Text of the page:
Miami Legionnaires Disease Law.jpgSouth Florida had its share of Legionnaires’ Disease outbreaks over the recent years. Florida’s Department of Health defines “Legionnaires’ Disease” as an infection caused by the bacterium Legionella pneumophilia. Symptoms associated with the disease often include muscle aches, high fever, cough, and chills. Unfortunately, as noted by the Florida Department of Health, this disease “thrive[s] in warm, aquatic environments.” The Department and U.S. Center for Disease Control and Prevention estimate that between 8,000 to 18,000 people are hospitalized yearly in the United States as a result of the disease.

While Legionnaires’ is not contagious in the sense that one person can pass it along to another, it can –and usually is– contracted when a person inhales the bacterium when it is airborne. For example, back in 2009, the disease killed one and caused 300 others to relocate from the EPIC Hotel in Miami. As one news outlet reported, investigators discovered that the hotel’s installed water filtration system at the time was so powerful that it removed chlorine from the “city-supplied water source,” which in turn caused the bacteria to grow. In this case, the bacterial disease could spread via “contaminated water vapor.” In a hotel setting, water sources contaminated with the bacterium can spread through the use of the faucet or shower, specifically through the mist that is emitted from such water.
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Suction Entrapment Death Law Firm.jpgThe resort injury lawyers of Brais Brais & Rusak were successful in convincing a Federal court to apply Florida law to a death that occurred in the Bahamas. The case of John Van Hoy, Jr. is heartbreaking. John was on vacation with his fiancée Nicole at the Sandals Royal Bahamian Resort located Nassau. During his stay, he decided to refresh himself in one of the resort’s hot tubs. As he went under to wet his hair, he became entrapped on the bottom suction drain. Despite the efforts of many people, including other guests at the Sandals’ resort, John remained stuck on the bottom of the hot tub until he drowned. John died that night leaving behind two sons, his mother, father, siblings and Nicole. His death occurred because the hot tub was outfitted by a 12″ x 12″ flat drain cover, the motor / pump assembly were not equipped with a vacuum release system, there were no emergency shut off switch located around the hot tub and it is believed the pump room was locked delaying the shut off of the motor.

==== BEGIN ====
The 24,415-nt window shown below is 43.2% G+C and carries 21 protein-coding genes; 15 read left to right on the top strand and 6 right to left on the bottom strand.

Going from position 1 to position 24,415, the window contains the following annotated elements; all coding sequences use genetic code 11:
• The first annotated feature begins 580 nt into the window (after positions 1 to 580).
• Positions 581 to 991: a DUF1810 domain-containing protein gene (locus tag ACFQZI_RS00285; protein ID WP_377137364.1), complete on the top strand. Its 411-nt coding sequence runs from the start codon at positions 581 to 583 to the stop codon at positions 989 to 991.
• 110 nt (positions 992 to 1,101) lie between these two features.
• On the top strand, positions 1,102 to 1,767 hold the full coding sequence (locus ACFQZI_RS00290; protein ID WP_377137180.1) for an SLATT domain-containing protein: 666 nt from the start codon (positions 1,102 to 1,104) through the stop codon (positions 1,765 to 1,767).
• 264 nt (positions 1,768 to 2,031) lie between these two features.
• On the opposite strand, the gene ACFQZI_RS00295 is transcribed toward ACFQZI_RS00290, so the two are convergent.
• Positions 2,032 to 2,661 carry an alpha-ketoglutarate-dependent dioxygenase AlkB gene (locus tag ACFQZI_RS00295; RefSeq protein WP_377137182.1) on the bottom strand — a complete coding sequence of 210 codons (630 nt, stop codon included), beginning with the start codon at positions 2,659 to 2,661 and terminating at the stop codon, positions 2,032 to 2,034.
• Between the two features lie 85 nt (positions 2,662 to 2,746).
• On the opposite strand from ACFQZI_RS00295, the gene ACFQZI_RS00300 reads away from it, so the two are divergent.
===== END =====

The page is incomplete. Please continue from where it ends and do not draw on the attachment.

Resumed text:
Florida Hot Tub Accident Lawyer.jpgBrais Brais & Rusak were hired to represent John’s estate and family. The law firm filed a wrongful death action in Miami, Florida against multiple defendants including: (1) Sandals; (2) the drain cover and pump manufacturer Hayward; (3) the motor manufacturer A.O. Smith as well as the component part distributors Hospitality Purveyors and SCP Distributors. In an effort to significantly reduce the amount of any awardable damages to the Van Hoys, Sandals sought application of Bahamian law to the lawsuit. Under Bahamian law, survivors cannot seek damages for emotion pain and suffer for the death of their loved one and the estate cannot claim damages for any pre-death pain and suffering. As a result, the application of Bahamian law would reduce the Van Hoy’s claim to the amount of the wages John would likely earn in his lifetime and burial expenses. The issue was taken up by the Court in a pretrial motion. Brais Brais & Rusak argued the United States, particularly Missouri and Florida, has a more significant relation to the case than the Bahamas and United States law should apply. The Court agreed with our legal analysis and issued an order applying Florida damages and liability law to the case.

This was Brais Brais & Rusak’s second major victory in this case. Last year Sandals and other defendants attempted to dismiss the case in its entirety requesting the case to be tried in the Bahamas. This motion was denied and the case was allowed to proceed in Florida. You can read more about that decision in our article Judge Rules Sandals Resorts & Pool Component Manufacturers Must Stand Trial in Miami, Florida for Bahamas Entrapment Drowning Death.